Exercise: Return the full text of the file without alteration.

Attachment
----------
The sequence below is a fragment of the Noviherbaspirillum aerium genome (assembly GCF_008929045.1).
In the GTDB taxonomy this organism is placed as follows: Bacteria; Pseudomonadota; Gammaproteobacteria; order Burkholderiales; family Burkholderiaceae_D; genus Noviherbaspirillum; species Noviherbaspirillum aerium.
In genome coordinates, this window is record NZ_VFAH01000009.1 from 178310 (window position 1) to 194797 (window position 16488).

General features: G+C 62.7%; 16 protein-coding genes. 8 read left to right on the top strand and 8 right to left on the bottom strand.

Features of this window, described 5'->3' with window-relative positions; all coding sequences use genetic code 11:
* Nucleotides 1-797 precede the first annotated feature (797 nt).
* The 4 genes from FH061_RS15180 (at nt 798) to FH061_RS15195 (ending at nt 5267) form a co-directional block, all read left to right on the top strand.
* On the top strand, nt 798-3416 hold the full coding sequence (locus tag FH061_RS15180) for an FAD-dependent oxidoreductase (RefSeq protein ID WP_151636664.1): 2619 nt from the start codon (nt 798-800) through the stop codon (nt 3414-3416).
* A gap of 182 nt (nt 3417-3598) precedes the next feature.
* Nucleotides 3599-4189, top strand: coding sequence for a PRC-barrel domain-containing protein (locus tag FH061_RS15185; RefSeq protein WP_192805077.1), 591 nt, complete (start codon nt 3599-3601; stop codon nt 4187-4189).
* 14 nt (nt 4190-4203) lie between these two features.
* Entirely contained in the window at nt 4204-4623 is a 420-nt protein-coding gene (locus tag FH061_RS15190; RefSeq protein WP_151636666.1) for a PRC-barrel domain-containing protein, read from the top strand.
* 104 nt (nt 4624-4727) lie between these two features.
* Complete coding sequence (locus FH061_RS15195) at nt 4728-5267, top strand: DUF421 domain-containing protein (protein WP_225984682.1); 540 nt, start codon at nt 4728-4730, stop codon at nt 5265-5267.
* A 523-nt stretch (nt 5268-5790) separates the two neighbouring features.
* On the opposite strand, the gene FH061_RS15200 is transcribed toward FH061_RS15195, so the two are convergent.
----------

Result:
The sequence below is a fragment of the Noviherbaspirillum aerium genome (assembly GCF_008929045.1).
In the GTDB taxonomy this organism is placed as follows: Bacteria; Pseudomonadota; Gammaproteobacteria; order Burkholderiales; family Burkholderiaceae_D; genus Noviherbaspirillum; species Noviherbaspirillum aerium.
In genome coordinates, this window is record NZ_VFAH01000009.1 from 178310 (window position 1) to 194797 (window position 16488).

General features: G+C 62.7%; 16 protein-coding genes. 8 read left to right on the top strand and 8 right to left on the bottom strand.

Features of this window, described 5'->3' with window-relative positions; all coding sequences use genetic code 11:
* Nucleotides 1-797 precede the first annotated feature (797 nt).
* The 4 genes from FH061_RS15180 (at nt 798) to FH061_RS15195 (ending at nt 5267) form a co-directional block, all read left to right on the top strand.
* On the top strand, nt 798-3416 hold the full coding sequence (locus tag FH061_RS15180) for an FAD-dependent oxidoreductase (RefSeq protein ID WP_151636664.1): 2619 nt from the start codon (nt 798-800) through the stop codon (nt 3414-3416).
* A gap of 182 nt (nt 3417-3598) precedes the next feature.
* Nucleotides 3599-4189, top strand: coding sequence for a PRC-barrel domain-containing protein (locus tag FH061_RS15185; RefSeq protein WP_192805077.1), 591 nt, complete (start codon nt 3599-3601; stop codon nt 4187-4189).
* 14 nt (nt 4190-4203) lie between these two features.
* Entirely contained in the window at nt 4204-4623 is a 420-nt protein-coding gene (locus tag FH061_RS15190; RefSeq protein WP_151636666.1) for a PRC-barrel domain-containing protein, read from the top strand.
* 104 nt (nt 4624-4727) lie between these two features.
* Complete coding sequence (locus FH061_RS15195) at nt 4728-5267, top strand: DUF421 domain-containing protein (protein WP_225984682.1); 540 nt, start codon at nt 4728-4730, stop codon at nt 5265-5267.
* A 523-nt stretch (nt 5268-5790) separates the two neighbouring features.
* On the opposite strand, the gene FH061_RS15200 is transcribed toward FH061_RS15195, so the two are convergent.